Objectives: To investigate whether an education program and a reorganization of nursing and medical care improved the outcome for older delirious patients.
Design: Prospective intervention study.
Setting: Department of General Internal Medicine, Sundsvall Hospital, Sweden.
Participants: Four hundred patients, aged 70 and older, consecutively admitted to an intervention or a control ward.
Intervention: The intervention consisted of staff education focusing on the assessment, prevention, and treatment of delirium and on caregiver-patient interaction. Reorganization from a task-allocation care system to a patient-allocation system with individualized care.
Measurements: The patients were assessed using the Organic Brain Syndrome Scale and the Mini-Mental State Examination on Days 1, 3, and 7 after admission. Delirium was diagnosed according to Diagnostic and Statistical Manual of Mental Disorders, Fourth Edition, criteria.
Results: Delirium was equally common on the day of admission at the two wards, but fewer patients remained delirious on Day 7 on the intervention ward (n=19/63, 30.2% vs 37/62, 59.7%, P=.001). The mean length of hospital stay+/-standard deviation was significantly lower on the intervention ward then on the control ward (9.4+/-8.2 vs 13.4+/-12.3 days, P<.001) especially for the delirious patients (10.8+/-8.3 vs 20.5+/-17.2 days, P<.001). Two delirious patients in the intervention ward and nine in the control ward died during hospitalization (P=.03).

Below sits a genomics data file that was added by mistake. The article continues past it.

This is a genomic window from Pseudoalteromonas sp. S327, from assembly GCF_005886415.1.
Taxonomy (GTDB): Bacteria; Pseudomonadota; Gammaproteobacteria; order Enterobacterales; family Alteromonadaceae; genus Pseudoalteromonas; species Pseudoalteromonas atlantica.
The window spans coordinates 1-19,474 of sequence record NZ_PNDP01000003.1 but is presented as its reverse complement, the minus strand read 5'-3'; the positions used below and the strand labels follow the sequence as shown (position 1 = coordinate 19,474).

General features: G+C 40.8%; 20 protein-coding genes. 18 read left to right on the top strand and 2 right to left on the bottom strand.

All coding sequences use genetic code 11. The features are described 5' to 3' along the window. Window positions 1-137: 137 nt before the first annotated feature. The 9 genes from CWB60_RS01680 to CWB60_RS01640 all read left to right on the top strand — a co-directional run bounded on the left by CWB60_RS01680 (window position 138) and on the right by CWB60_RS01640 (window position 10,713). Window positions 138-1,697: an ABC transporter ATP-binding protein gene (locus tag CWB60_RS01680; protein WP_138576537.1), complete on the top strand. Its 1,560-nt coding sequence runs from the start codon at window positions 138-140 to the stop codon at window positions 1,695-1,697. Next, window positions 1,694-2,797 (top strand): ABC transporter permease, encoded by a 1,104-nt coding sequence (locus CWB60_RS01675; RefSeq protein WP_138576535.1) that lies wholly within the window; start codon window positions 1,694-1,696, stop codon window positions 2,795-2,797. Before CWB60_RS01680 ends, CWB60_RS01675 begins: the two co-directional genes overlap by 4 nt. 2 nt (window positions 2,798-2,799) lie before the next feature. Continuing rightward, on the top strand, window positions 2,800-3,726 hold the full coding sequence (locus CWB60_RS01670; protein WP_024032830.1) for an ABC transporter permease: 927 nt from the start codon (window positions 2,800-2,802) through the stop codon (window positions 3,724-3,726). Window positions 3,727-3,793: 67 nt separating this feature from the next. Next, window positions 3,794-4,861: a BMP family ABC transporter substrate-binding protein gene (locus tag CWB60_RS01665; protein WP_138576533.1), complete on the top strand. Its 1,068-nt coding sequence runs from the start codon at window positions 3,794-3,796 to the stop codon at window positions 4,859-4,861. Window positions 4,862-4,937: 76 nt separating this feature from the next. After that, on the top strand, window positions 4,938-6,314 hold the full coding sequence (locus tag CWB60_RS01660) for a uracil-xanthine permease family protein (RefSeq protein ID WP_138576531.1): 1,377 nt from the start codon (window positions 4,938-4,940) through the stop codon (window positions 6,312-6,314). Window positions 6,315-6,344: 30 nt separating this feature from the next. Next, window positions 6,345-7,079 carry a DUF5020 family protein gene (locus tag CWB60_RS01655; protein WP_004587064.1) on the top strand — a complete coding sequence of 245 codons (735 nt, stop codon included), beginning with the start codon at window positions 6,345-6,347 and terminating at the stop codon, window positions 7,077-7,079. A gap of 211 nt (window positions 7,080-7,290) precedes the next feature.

Conclusion: This study shows that a multifactorial intervention program reduces the duration of delirium, length of hospital stay, and mortality in delirious patients.